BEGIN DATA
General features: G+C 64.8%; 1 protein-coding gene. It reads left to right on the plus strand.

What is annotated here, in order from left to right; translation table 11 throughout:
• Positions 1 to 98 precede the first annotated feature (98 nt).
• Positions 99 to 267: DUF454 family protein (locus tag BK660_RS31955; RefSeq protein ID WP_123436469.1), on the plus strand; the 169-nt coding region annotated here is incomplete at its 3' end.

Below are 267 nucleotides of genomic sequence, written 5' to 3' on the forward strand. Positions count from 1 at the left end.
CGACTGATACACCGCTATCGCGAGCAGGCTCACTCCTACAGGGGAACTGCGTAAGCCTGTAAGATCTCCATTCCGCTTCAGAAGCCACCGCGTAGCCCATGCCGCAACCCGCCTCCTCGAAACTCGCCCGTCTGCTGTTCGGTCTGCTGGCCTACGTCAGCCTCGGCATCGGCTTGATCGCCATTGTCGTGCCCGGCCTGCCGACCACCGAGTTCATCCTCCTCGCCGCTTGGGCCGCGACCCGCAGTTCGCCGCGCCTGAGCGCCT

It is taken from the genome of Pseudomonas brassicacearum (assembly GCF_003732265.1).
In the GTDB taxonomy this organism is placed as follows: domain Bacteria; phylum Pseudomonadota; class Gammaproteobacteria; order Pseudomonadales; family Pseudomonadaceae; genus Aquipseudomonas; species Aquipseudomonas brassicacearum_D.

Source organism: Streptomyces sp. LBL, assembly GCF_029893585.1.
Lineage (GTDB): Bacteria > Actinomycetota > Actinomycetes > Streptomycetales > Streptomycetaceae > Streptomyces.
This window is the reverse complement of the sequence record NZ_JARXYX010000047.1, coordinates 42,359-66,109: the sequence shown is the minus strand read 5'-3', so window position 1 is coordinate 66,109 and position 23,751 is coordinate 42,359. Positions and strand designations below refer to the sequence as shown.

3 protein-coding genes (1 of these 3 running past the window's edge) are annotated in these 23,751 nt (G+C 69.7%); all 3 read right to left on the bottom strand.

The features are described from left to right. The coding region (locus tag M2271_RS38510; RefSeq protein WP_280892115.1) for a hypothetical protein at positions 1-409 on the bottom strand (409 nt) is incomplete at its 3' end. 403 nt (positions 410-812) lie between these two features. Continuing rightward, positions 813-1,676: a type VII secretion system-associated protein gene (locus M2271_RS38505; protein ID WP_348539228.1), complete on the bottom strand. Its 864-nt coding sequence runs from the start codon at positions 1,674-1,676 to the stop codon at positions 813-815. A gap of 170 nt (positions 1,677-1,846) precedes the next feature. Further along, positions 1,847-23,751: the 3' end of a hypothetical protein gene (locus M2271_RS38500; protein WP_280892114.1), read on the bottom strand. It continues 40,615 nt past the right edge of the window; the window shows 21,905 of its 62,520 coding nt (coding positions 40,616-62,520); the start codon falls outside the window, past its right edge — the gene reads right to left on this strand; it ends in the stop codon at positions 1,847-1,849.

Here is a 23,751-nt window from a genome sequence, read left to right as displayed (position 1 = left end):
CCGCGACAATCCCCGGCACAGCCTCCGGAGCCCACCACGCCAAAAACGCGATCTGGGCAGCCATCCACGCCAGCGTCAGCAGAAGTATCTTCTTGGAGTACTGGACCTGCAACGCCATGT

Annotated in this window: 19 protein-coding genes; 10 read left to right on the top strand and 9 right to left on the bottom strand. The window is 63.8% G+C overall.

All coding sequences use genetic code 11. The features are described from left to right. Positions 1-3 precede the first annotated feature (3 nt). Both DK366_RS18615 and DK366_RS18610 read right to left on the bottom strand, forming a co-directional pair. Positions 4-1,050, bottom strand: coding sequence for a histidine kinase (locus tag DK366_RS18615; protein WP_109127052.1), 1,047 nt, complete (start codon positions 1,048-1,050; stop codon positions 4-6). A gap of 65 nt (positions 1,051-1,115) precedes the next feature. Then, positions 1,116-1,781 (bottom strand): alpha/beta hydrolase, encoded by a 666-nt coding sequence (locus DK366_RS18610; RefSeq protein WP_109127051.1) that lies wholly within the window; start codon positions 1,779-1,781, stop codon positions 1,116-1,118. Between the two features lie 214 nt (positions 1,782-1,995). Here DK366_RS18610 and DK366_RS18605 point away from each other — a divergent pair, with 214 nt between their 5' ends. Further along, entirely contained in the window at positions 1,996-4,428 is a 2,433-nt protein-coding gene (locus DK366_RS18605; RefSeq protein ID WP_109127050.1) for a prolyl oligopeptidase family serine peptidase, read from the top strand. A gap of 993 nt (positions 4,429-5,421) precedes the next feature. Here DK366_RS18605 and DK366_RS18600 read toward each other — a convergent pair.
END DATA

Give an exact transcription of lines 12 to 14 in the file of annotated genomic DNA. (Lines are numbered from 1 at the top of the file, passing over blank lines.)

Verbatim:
3 protein-coding genes (1 of these 3 running past the window's edge) are annotated in these 23,751 nt (G+C 69.7%); all 3 read right to left on the bottom strand.

The features are described from left to right. The coding region (locus tag M2271_RS38510; RefSeq protein WP_280892115.1) for a hypothetical protein at positions 1-409 on the bottom strand (409 nt) is incomplete at its 3' end. 403 nt (positions 410-812) lie between these two features. Continuing rightward, positions 813-1,676: a type VII secretion system-associated protein gene (locus M2271_RS38505; protein ID WP_348539228.1), complete on the bottom strand. Its 864-nt coding sequence runs from the start codon at positions 1,674-1,676 to the stop codon at positions 813-815. A gap of 170 nt (positions 1,677-1,846) precedes the next feature. Further along, positions 1,847-23,751: the 3' end of a hypothetical protein gene (locus M2271_RS38500; protein WP_280892114.1), read on the bottom strand. It continues 40,615 nt past the right edge of the window; the window shows 21,905 of its 62,520 coding nt (coding positions 40,616-62,520); the start codon falls outside the window, past its right edge — the gene reads right to left on this strand; it ends in the stop codon at positions 1,847-1,849.

Here is a 23,751-nt window from a genome sequence, read left to right as displayed (position 1 = left end):